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Clinical Chemistry and Laboratory Medicine (CCLM)

Published in Association with the European Federation of Clinical Chemistry and Laboratory Medicine (EFLM)

Editor-in-Chief: Plebani, Mario

Ed. by Gillery, Philippe / Greaves, Ronda / Lackner, Karl J. / Lippi, Giuseppe / Melichar, Bohuslav / Payne, Deborah A. / Schlattmann, Peter

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Volume 57, Issue 9


Subcutaneous adipose tissue distribution and telomere length

Harald Mangge
  • Clinical Institute of Medical and Chemical Laboratory Diagnostics, Medical University of Graz, Graz, Austria
  • Other articles by this author:
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/ Wilfried RennerORCID iD: https://orcid.org/0000-0002-6199-4382 / Gunter Almer
  • Clinical Institute of Medical and Chemical Laboratory Diagnostics, Medical University of Graz, Graz, Austria
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/ Hans-Jürgen Gruber
  • Clinical Institute of Medical and Chemical Laboratory Diagnostics, Medical University of Graz, Graz, Austria
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/ Sieglinde Zelzer
  • Clinical Institute of Medical and Chemical Laboratory Diagnostics, Medical University of Graz, Graz, Austria
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/ Reinhard Moeller
  • Otto Loewi Research Center (for Vascular Biology, Immunology and Inflammation), Medical University of Graz, Graz, Austria
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/ Renate Horejsi
  • Otto Loewi Research Center (for Vascular Biology, Immunology and Inflammation), Medical University of Graz, Graz, Austria
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/ Markus Herrmann
  • Clinical Institute of Medical and Chemical Laboratory Diagnostics, Medical University of Graz, Graz, Austria
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Published Online: 2019-03-26 | DOI: https://doi.org/10.1515/cclm-2018-0801



Overweight and obese individuals have a reduced life expectancy due to cardiovascular disease (CVD), type 2 diabetes, stroke and cancer. Systemic inflammation and premature telomere shortening have been discussed as potential mechanisms linking these conditions. We investigated the relation of subcutaneous adipose tissue (SAT) distribution to leukocyte relative telomere length (RTL).


We measured RTL in 375 participants of the observational STYJOBS/EDECTA cohort (ClinicalTrials.gov Identifier NCT00482924) using a qPCR based method. SAT distribution was determined by lipometry yielding a percent body fat value and SAT thicknesses at 15 standardized locations across the entire body. A correlation analysis between RTL, age, sex, lipometry data and conventional body measures (body mass index [BMI], waist-, hip circumference, waist-to-hip ratio, waist-to-height ratio) was calculated. The strongest determinants of RTL were determined by a stepwise multiple regression analysis.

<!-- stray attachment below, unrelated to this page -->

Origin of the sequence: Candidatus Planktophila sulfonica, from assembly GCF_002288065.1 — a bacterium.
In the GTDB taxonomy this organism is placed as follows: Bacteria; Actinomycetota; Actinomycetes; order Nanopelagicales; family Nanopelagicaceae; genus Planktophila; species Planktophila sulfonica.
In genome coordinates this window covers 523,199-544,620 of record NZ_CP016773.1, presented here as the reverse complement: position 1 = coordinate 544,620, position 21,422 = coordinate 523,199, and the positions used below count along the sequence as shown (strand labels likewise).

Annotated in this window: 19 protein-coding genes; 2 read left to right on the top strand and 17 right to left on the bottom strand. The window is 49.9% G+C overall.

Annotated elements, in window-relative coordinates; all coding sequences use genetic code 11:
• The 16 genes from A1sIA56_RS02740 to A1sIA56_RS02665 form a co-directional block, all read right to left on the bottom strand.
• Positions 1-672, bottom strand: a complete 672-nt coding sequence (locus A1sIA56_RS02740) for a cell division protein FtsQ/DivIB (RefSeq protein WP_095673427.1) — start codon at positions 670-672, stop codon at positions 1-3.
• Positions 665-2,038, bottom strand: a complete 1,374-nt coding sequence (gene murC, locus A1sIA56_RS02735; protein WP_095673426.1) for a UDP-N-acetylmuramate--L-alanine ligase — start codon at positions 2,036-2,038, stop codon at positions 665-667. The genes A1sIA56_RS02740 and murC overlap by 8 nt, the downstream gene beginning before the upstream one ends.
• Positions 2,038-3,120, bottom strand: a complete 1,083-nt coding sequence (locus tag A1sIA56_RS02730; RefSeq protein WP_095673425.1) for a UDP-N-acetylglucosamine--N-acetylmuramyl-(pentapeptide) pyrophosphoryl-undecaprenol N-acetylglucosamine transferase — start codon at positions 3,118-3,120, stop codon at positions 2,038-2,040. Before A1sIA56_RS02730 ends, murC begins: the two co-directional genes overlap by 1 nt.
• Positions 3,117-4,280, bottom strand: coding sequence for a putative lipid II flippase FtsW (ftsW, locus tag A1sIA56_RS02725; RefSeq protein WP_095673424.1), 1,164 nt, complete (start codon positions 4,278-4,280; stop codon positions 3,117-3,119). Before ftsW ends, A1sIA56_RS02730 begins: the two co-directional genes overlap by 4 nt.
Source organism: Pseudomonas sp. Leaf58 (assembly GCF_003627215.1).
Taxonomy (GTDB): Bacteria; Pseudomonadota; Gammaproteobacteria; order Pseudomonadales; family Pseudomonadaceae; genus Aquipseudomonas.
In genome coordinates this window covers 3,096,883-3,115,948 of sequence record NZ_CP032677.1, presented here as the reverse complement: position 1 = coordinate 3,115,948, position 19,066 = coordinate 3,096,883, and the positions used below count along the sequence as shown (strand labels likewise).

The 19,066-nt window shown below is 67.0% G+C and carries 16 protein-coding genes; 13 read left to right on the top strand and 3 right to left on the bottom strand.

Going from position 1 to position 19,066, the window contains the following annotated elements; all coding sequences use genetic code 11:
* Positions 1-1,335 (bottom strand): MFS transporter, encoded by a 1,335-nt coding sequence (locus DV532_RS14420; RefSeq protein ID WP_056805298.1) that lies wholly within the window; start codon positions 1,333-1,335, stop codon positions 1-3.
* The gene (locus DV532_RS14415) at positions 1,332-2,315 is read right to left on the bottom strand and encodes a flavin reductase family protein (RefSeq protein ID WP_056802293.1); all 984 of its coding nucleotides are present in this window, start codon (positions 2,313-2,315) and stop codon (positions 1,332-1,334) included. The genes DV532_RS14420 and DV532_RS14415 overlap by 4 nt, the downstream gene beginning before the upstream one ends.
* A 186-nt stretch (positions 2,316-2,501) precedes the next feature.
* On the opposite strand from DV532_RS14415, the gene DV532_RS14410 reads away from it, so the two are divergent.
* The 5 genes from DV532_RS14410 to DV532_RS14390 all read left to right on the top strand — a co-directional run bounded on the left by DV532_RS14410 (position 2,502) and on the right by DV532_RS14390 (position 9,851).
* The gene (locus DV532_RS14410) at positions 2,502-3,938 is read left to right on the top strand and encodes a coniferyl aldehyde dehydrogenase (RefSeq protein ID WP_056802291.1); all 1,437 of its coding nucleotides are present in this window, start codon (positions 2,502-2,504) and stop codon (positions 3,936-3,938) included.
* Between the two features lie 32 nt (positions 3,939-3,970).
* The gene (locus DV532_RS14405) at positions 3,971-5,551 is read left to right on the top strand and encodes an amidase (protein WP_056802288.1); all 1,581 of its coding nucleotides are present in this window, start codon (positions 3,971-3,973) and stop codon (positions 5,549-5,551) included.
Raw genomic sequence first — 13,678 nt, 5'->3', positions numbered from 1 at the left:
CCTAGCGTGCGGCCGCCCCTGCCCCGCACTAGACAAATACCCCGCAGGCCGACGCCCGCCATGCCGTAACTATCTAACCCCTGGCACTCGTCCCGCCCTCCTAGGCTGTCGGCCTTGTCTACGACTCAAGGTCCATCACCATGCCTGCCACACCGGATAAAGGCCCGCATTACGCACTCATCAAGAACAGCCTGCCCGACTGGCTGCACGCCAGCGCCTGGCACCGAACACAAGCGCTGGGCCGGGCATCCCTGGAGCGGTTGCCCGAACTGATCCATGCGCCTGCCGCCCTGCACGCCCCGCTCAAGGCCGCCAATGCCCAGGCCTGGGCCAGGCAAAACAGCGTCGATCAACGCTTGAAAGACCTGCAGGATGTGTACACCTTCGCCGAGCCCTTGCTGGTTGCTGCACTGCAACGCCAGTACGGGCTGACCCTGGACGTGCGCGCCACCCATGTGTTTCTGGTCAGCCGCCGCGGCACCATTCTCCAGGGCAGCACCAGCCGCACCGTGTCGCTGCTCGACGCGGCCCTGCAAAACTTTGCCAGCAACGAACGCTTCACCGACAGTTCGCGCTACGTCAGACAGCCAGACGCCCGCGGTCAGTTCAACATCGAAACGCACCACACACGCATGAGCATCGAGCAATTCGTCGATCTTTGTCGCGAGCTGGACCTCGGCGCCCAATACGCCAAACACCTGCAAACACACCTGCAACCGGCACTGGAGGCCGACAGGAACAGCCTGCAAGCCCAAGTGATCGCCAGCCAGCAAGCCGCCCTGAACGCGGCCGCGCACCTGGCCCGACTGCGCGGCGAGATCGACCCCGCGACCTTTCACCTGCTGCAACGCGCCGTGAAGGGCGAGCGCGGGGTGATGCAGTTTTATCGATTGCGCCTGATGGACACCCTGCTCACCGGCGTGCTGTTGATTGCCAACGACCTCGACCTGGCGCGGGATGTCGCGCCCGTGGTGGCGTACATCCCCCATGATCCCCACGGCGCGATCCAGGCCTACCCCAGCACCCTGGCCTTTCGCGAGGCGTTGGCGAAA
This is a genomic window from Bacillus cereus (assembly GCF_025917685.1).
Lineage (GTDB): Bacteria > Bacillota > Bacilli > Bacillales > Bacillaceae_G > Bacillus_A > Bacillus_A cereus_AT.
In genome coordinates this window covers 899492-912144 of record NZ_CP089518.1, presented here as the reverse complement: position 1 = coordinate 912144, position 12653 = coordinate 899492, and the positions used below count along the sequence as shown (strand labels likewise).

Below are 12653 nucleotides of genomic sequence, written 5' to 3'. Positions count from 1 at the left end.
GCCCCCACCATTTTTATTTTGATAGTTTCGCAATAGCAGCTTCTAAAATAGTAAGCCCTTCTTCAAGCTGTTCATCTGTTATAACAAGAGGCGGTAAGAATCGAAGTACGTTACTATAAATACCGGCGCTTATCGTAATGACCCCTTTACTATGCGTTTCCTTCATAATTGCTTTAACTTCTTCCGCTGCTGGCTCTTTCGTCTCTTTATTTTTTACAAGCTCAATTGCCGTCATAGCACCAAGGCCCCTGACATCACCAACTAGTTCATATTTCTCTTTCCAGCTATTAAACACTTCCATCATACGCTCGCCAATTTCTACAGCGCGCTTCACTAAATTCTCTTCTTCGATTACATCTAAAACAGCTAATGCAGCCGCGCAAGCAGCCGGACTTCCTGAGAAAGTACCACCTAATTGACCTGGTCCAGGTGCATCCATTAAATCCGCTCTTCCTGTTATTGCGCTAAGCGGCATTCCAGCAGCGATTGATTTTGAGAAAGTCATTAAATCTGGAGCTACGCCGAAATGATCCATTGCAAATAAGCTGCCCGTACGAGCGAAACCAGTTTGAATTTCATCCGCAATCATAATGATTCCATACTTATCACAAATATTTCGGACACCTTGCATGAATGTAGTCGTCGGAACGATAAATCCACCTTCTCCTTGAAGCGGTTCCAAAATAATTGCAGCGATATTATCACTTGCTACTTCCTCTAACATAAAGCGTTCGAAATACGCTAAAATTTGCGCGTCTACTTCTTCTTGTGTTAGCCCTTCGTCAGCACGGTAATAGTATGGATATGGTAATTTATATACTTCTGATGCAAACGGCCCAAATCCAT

RTL was not associated with age or sex. RTL was significantly negatively correlated with BMI, percent body fat, waist-, hip circumference and waist-to-height ratio. Furthermore, RTL correlated with SAT at the following locations: neck, triceps, biceps, upper back, front chest, lateral chest, upper abdomen, lower abdomen, lower back, hip, front thigh, lateral thigh, rear thigh and calf. Stepwise regression analysis revealed nuchal and hip SAT as the strongest predictors of RTL. No significant association was seen between RTL and waist-to-hip ratio.


RTL is negatively associated with parameters describing body fat composure. Nuchal and hip SAT thicknesses are the strongest predictors of RTL. Central obesity appears to correlate with premature genomic aging.

Keywords: BMI; leukocyte telomere length; obesity; subcutaneous adipose tissue distribution


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About the article

Corresponding author: Assoz-Prof. Dr. Wilfried Renner, Clinical Institute of Medical and Chemical Laboratory Diagnostics, Medical University of Graz, Auenbruggerplatz 15, 8036 Graz, Austria, Phone: +43 316 385 13145, Fax: +43 316 385 13430

Received: 2018-07-26

Accepted: 2019-03-01

Published Online: 2019-03-26

Published in Print: 2019-08-27

Author contributions: All the authors have accepted responsibility for the entire content of this submitted manuscript and approved submission.

Research funding: None declared.

Employment or leadership: None declared.

Honorarium: None declared.

Competing interests: The funding organization(s) played no role in the study design; in the collection, analysis, and interpretation of data; in the writing of the report; or in the decision to submit the report for publication.

Citation Information: Clinical Chemistry and Laboratory Medicine (CCLM), Volume 57, Issue 9, Pages 1358–1363, ISSN (Online) 1437-4331, ISSN (Print) 1434-6621, DOI: https://doi.org/10.1515/cclm-2018-0801.

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